One approach to bolster the numbers of endangered animals is captive breeding with subsequent release into the wild.  Scientists are doing just that for H. hippocampus, with some amount of success: a record-breaking 918 baby short-snouted sea horses were born at London Zoo’s Aquarium in 2010.  You can watch a video about the seahorses and the captive rearing program at New Scientist.  Next step for science: successful release of the wee-horses.

Written by morethangray

March 15, 2012 at 11:49 am

Why we must protect endangered animals

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Rapid loss of sea ice is the major threat to polar bear survival

In the article, “Let the polar bears die, liberals: It’s only your beloved evolution at work” author S.E. Cupp argues that if polar bears (or any other single species) are on track for extinction, we should not interfere.  At one point Cupp asserts that protecting an endangered animal would be meddling with evolution:

“The crass and sometimes violent coming and going of species proves evolution’s central logic. So why, then, do polar bear activists insist that another species – that would be us – tamper with Darwin’s grand design and swoop in to save an animal that simply wasn’t fit enough to make it in the cutthroat world of biological survival?”

I disagree with Cupp that we should forgo the protection of endangered animals in favor of allowing threatened wildlife to become extinct.  Further, the argument that wildlife conservation intrudes on evolution is fallacious, and exposes Cupp’s fundamental misunderstanding of evolution, natural selection and artificial selection.

To take a step back, understanding the difference between evolution, natural selection and human-caused (or artificial) selection is crucial before considering whether to conserve wildlife.  Natural selection and evolution are not synonymous.  Simply put, evolution occurs when a population changes over time in response to pressure from the environment.  Natural selection is how changes can accumulate in an evolving population.  As a result of natural selection, individuals with certain traits survive and reproduce at the expense of their peers.  Evolution by natural selection happens very slowly, as living things respond to their environment over hundreds to thousands of years.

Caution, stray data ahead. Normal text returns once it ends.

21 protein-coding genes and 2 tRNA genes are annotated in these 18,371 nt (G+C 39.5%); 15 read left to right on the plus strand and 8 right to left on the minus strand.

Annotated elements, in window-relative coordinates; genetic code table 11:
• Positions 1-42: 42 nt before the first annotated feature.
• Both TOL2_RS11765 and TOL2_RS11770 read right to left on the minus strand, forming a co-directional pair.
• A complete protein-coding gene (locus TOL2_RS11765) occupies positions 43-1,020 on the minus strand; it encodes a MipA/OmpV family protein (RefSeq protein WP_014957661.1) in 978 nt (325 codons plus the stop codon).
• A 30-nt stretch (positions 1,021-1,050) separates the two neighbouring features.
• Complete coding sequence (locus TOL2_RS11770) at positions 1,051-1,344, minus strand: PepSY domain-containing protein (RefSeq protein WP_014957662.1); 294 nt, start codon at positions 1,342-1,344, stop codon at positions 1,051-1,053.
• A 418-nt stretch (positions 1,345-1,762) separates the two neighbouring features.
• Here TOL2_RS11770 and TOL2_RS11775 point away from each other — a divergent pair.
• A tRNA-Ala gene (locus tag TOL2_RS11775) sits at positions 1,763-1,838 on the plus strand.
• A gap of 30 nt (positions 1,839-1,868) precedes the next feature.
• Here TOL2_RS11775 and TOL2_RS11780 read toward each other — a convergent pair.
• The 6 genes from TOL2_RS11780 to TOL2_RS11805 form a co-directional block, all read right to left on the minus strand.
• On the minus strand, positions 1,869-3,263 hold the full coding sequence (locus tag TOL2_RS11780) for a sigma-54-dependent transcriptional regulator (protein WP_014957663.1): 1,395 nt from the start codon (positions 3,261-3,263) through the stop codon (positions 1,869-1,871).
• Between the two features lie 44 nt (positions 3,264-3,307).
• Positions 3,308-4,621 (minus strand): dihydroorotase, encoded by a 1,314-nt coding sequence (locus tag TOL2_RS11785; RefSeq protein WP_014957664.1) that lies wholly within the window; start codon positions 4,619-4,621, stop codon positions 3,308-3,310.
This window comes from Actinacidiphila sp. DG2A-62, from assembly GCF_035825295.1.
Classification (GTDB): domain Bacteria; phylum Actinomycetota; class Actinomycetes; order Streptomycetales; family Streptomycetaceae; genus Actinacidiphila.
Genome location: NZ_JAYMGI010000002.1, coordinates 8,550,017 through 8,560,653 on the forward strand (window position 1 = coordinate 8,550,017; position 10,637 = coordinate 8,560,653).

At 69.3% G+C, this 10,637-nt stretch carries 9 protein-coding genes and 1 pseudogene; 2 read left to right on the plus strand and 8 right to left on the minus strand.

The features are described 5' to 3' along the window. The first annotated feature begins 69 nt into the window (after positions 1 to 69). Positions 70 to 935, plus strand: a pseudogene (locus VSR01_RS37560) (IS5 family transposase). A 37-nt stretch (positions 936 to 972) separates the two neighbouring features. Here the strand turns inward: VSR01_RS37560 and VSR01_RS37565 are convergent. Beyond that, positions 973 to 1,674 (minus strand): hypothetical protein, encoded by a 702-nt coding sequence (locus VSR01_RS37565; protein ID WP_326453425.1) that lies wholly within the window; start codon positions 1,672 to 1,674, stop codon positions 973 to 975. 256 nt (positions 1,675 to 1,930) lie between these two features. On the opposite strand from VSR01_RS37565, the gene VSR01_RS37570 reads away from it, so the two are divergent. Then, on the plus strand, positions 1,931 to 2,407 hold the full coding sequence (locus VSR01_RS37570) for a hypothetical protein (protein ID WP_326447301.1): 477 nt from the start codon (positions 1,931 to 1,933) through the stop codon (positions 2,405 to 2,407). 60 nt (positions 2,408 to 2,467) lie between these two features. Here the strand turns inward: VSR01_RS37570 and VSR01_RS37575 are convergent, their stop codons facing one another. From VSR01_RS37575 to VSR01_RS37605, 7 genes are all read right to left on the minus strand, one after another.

Artificial selection in dogs produced the giant Great Dane and the diminutive Chihuahua

Artificial selection in dogs produced the giant Great Dane and the diminutive Chihuahua

Artificial selection, also known as selective breeding or human-caused selection, was first described by Charles Darwin to distinguish the process from natural selection.  As opposed to natural selection, in which the environment acts as a sieve through which only certain variations can pass, in artificial selection humans favor specific traits and direct their persistence.  Artificial selection — which Cupp mistakenly refers to as “evolution” — is not the result of random, unpredictable events like weather or natural disasters, but is a direct result of our behavior.